Siegel's work is supported by the Stanley Foundation, an advocacy organization for families of individuals afflicted with schizophrenia. He has been named director of the newly formed Stanley Center for Experimental Therapeutics in Psychiatry at Penn. A patent application for the implant technology is pending.


Story Source:

The above story is based on materials provided by University Of Pennsylvania Medical Center. Note: Materials may be edited for content and length.


Cite This Page:

University Of Pennsylvania Medical Center. "Implant May Stabilize Schizophrenia Patients' Treatment." ScienceDaily. ScienceDaily, 29 May 2002. <www.sciencedaily.com/releases/2002/05/020529071759.htm>.
University Of Pennsylvania Medical Center. (2002, May 29). Implant May Stabilize Schizophrenia Patients' Treatment. ScienceDaily. Retrieved October 20, 2014 from www.sciencedaily.com/releases/2002/05/020529071759.htm
University Of Pennsylvania Medical Center. "Implant May Stabilize Schizophrenia Patients' Treatment." ScienceDaily. www.sciencedaily.com/releases/2002/05/020529071759.htm (accessed October 20, 2014).

Share This



More Mind & Brain News

Monday, October 20, 2014

Featured Research

from universities, journals, and other organizations


Featured Videos

from AP, Reuters, AFP, and other news services

Your Birth Season Might Determine Your Temperament

Your Birth Season Might Determine Your Temperament

Newsy (Oct. 20, 2014) A new study says the season you're born in can determine your temperament — and one season has a surprising outcome. Video provided by Newsy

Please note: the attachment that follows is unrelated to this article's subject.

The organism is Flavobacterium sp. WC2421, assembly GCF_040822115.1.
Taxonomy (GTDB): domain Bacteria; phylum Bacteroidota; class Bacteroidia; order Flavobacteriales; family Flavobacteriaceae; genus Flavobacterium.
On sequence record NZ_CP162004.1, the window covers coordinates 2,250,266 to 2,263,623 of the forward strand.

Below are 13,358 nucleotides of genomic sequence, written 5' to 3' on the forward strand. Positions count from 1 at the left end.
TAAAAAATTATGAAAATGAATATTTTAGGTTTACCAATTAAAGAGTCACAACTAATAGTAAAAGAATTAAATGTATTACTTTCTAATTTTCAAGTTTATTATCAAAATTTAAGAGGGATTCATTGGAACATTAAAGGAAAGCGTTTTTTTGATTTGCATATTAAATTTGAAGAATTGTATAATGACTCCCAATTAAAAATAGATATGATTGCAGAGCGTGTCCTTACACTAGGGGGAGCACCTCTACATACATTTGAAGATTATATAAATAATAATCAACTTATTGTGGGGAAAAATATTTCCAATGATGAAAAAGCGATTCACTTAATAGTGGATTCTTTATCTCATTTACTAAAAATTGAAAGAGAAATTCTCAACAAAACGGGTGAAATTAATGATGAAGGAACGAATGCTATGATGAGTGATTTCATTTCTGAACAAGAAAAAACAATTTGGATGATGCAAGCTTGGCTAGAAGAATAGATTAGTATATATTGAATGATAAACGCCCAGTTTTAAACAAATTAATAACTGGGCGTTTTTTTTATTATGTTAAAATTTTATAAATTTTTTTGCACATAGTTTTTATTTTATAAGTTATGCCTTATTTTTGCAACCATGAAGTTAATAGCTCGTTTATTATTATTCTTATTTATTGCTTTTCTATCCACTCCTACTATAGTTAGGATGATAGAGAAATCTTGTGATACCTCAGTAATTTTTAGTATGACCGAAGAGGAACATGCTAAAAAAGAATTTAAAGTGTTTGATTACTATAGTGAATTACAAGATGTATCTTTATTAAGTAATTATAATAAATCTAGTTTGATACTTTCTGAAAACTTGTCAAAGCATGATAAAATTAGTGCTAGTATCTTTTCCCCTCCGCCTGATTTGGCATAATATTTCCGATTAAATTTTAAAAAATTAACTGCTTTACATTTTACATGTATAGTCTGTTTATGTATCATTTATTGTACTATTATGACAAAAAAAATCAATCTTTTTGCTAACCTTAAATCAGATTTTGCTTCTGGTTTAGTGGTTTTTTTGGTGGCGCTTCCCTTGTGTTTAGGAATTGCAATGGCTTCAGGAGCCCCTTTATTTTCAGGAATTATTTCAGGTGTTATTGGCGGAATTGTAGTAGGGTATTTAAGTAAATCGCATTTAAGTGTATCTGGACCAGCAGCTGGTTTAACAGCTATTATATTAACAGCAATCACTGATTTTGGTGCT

Powered by NewsLook.com
Court Ruling Means Kids' Online Activity Could Be On Parents

Court Ruling Means Kids' Online Activity Could Be On Parents

Newsy (Oct. 17, 2014) In a ruling attorneys for both sides agreed was a first of its kind, a Georgia appeals court said parents can be held liable for what kids put online. Video provided by Newsy
Powered by NewsLook.com
The Best Foods To Boost Your Mood

The Best Foods To Boost Your Mood

Buzz60 (Oct. 17, 2014) Feeling down? Reach for the refrigerator, not the medicine cabinet! TC Newman (@PurpleTCNewman) shares some of the best foods to boost your mood. Video provided by Buzz60
Powered by NewsLook.com
You Can Get Addicted To Google Glass, Apparently

You Can Get Addicted To Google Glass, Apparently

Newsy (Oct. 15, 2014) Researchers claim they’ve diagnosed the first example of the disorder in a 31-year-old U.S. Navy serviceman. Video provided by Newsy
Powered by NewsLook.com

Search ScienceDaily

Number of stories in archives: 140,361

Find with keyword(s):
Enter a keyword or phrase to search ScienceDaily for related topics and research stories.

Save/Print:
Share:

Breaking News:

Strange & Offbeat Stories


Health & Medicine

Mind & Brain

Living & Well

In Other News

... from NewsDaily.com

Science News

Health News

Environment News

Technology News



Save/Print:
Share:

Free Subscriptions


Get the latest science news with ScienceDaily's free email newsletters, updated daily and weekly. Or view hourly updated newsfeeds in your RSS reader:

Get Social & Mobile


Keep up to date with the latest news from ScienceDaily via social networks and mobile apps:

Have Feedback?


Tell us what you think of ScienceDaily -- we welcome both positive and negative comments. Have any problems using the site? Questions?
Mobile: iPhone Android Web
Follow: Facebook Twitter Google+
Subscribe: RSS Feeds Email Newsletters
Latest Headlines Health & Medicine Mind & Brain Space & Time Matter & Energy Computers & Math Plants & Animals Earth & Climate Fossils & Ruins